I love when I hear success stories about normal people paying off their Debt. It proves that you don’t need to be a millionaire, a financial genius or even a Johnny Moneyseed to make financial dreams come true. Whether your goal is to simply pay off a credit card or to Retire Early, individual financial successes should always be celebrated.
Recently my friend, Amber W., posted this status update on Facebook:
Today I realized we have paid off 3 credit cards, a loan, a student loan, rolled money over from the last paycheck AND have savings/investments. Not bad for the first half of the year.
Everyone in the world should offer a “Congratulations!” for the kick-ass job her and her family have done with their finances. Wouldn’t you hit the “like” button if you saw a status update like that? I think it’s pretty incredible, personally (she must have been reading a lot of Johnny Moneyseed this year!) After the congratulations are over, we have to start thinking about the future, because now the Debt-monster has been banished, and unfortunately he takes that feeling of being financially-overwhelmed with him. This is the point where most people become complacent and the Debt-monster starts to regain its original strength.
A few years ago I had a boss that would tell people — whenever they were being congratulated for something — to not rest on their laurels. Basically what this phrase means is: You’ve done good things in the past, but you need to continue to focus and do good things in the future. This applies as much to your financial life as it does to your performance at work.
You don’t just pay off a bunch of Debt “accidentally”. If you’re anything like me you would have developed a solid Debt-attack plan and empowered yourself by setting goals to reach Debt-freeness. Whenever you reach a new rung on your financial goal ladder you should treat yourself in some way. What better way to encourage yourself to keep trucking than to know that you’re going to get something good out of it! Remember that you should only treat yourself proportionally to the completed goal (ie, Don’t buy yourself a Ferrari when an ice cream cone would do the trick).
It’s completely understandable why people want to pay off their Debt. Debt forces you to make payments in the present and future for things purchased in the past. Debt forces you to give up some of your paycheck every month, meaning that you don’t get to keep your entire paycheck until you’re Debt-free. But, when we become Debt-free there’s nothing really there to encourage you to save or invest. You don’t have Debt-stress anymore, so what’s the appeal to saving?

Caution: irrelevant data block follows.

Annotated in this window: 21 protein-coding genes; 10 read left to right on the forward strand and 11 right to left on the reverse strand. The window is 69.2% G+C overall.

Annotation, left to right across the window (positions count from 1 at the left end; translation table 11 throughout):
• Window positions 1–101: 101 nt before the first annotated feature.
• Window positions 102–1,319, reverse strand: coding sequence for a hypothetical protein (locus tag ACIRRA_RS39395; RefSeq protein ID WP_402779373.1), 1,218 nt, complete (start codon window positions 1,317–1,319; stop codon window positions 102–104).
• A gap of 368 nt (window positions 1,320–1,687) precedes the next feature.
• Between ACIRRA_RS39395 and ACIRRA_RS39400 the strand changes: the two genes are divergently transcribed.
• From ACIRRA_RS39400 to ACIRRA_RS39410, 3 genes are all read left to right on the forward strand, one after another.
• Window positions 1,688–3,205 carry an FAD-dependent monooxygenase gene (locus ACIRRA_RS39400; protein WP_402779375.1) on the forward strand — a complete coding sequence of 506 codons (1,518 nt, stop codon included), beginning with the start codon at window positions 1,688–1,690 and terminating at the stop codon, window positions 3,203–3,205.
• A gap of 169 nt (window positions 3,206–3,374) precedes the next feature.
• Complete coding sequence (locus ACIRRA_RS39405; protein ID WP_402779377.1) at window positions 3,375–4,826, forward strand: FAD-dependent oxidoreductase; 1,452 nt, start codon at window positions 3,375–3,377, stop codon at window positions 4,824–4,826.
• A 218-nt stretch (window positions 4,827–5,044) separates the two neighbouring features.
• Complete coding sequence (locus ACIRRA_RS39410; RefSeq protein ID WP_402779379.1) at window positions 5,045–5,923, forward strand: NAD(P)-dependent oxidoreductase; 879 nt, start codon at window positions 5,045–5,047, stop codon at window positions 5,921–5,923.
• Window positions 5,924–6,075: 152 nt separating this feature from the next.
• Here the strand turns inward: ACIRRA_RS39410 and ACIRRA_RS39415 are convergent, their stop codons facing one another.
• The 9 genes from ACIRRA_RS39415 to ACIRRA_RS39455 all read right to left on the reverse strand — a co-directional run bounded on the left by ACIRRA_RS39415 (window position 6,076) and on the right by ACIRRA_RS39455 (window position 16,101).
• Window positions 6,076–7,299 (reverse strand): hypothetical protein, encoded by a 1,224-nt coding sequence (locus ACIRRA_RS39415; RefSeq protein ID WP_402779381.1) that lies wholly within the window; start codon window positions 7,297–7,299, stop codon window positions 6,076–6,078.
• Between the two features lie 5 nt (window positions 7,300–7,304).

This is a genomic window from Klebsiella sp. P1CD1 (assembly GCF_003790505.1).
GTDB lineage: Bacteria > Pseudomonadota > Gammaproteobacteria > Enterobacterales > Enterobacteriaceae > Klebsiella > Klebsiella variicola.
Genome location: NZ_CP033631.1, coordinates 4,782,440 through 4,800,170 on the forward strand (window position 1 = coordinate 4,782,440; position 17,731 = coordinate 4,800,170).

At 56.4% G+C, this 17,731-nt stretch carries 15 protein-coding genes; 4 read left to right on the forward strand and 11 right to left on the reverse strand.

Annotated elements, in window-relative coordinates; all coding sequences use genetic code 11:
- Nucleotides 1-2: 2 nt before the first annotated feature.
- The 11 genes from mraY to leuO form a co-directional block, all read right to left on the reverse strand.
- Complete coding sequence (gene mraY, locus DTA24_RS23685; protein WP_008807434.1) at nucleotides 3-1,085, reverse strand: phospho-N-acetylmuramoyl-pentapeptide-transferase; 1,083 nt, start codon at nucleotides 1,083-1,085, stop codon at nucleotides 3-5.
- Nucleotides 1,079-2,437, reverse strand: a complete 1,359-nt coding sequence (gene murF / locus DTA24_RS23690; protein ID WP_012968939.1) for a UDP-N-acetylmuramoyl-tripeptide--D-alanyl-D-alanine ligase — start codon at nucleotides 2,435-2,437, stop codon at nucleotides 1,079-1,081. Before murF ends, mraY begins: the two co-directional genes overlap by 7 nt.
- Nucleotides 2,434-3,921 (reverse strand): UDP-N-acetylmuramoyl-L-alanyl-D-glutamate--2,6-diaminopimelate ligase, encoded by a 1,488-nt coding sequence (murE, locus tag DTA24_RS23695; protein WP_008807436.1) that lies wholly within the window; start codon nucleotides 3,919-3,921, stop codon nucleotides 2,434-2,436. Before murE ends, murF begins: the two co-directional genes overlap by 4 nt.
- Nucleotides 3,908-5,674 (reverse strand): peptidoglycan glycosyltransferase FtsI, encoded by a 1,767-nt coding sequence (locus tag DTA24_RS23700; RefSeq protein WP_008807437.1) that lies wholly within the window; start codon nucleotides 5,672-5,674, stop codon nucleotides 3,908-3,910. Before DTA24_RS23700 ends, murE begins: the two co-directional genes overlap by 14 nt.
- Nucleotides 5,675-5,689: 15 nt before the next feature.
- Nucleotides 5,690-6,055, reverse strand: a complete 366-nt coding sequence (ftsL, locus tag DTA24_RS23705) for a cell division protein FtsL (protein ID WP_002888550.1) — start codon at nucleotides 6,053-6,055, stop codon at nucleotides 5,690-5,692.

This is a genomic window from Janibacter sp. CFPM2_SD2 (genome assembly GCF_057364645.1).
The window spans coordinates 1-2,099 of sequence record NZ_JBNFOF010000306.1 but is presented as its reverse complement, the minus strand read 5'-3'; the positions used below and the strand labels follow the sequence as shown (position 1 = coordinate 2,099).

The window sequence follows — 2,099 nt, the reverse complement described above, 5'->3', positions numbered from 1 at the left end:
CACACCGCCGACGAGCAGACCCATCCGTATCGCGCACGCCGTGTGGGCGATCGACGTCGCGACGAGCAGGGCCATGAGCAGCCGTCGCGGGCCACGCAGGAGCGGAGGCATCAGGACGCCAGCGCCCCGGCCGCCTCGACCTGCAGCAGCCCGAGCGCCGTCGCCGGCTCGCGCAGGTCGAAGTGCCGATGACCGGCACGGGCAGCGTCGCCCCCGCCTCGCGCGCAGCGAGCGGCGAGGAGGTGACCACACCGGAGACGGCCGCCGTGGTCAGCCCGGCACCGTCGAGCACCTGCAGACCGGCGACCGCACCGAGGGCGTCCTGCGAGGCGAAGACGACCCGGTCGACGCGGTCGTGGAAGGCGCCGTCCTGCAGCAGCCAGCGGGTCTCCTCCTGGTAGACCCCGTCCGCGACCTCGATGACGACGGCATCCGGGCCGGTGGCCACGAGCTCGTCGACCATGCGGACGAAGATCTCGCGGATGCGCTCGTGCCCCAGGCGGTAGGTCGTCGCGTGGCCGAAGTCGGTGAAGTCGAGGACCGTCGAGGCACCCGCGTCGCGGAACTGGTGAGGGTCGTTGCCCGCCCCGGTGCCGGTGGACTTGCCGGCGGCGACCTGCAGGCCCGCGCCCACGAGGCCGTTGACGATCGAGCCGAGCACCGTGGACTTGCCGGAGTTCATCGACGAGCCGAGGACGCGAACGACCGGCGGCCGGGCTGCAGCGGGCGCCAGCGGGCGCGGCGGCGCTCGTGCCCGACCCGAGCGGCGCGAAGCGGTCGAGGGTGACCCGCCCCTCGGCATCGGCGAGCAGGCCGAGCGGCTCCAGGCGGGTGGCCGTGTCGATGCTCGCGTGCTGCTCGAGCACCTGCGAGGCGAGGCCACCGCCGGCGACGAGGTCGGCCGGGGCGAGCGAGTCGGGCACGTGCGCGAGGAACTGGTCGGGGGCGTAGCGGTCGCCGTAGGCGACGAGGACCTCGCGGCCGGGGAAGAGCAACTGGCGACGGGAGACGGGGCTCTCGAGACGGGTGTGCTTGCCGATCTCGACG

Well, it’s obvious that if you have the financial ability and the stick-to-it-iveness to pay off credit cards, student loans, etc, you have the ability to create a solid stockpile of cash to avoid ever going back to dealing with your old, long-forgotten Debt-monster. A stockpile of cash will help you avoid months and months of finance charges, because you’ll have the capital to pay off the bill the day it comes in the mail. Your stockpile will eventually be the money that you live off of. Wouldn’t you rather lose a little bit of your money every month to your investments just to know that you won’t have to work as hard and long as if you didn’t save at all?
My personal recommendation is that whenever you pay off Debt — in any form — continue making that same payment to yourself, whether you put it in a savings account, or in an investment account that can generate some real money (like the ones you can find at Betterment.com). Don’t be easy on yourself either. You do deserve to treat yourself occasionally, but you don’t deserve to not save/invest at all. Unless, of course, you want to be a habitual slave to Debt your entire life. But you don’t want that!
This message can apply to other aspects of your life as well, including Health/Fitness. Say you’re trying to lose a few pounds to get back to your optimal weight, you’re going to work your ass off, diet and do whatever it takes to get where you want to be (where you deserve to be!). Once you’ve reached your goal you wouldn’t quit would you? You might cheat on your diet a little bit, but you’d probably want to maintain your level of fitness, because it’s easier to stay in shape than to get in shape. Finances work the exact same way. Anna pieces these topics together very nicely in this post.
To anyone that has paid off a significant amount of debt, the choice is yours: Rest on your laurels and go back to your old ways of spending; and end up in Debt again. Or, pat yourself on the back, then take the financial high-road and pay yourself; and avoid Debt for the rest of your life. What side of the aisle do you want to be on?